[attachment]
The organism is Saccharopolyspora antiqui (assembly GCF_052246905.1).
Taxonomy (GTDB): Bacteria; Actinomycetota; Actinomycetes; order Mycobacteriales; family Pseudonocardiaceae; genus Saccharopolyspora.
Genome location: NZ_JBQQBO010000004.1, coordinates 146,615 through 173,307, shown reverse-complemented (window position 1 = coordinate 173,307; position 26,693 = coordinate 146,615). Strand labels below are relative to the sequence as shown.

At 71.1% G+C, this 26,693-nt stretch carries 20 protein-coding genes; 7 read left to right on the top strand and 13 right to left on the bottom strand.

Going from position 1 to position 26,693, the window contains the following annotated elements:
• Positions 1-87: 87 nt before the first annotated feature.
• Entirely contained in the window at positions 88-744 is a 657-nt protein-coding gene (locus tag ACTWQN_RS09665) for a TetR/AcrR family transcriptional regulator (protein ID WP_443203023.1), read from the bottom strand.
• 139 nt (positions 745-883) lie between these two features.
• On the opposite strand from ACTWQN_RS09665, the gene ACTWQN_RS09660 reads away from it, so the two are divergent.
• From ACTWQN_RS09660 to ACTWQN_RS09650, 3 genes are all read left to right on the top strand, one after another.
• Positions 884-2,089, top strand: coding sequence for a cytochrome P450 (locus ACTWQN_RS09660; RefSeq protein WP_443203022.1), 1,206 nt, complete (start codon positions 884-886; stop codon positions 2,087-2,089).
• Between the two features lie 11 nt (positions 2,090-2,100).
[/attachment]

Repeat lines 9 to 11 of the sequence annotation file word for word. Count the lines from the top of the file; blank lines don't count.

• On the opposite strand from ACTWQN_RS09665, the gene ACTWQN_RS09660 reads away from it, so the two are divergent.
• From ACTWQN_RS09660 to ACTWQN_RS09650, 3 genes are all read left to right on the top strand, one after another.
• Positions 884-2,089, top strand: coding sequence for a cytochrome P450 (locus ACTWQN_RS09660; RefSeq protein WP_443203022.1), 1,206 nt, complete (start codon positions 884-886; stop codon positions 2,087-2,089).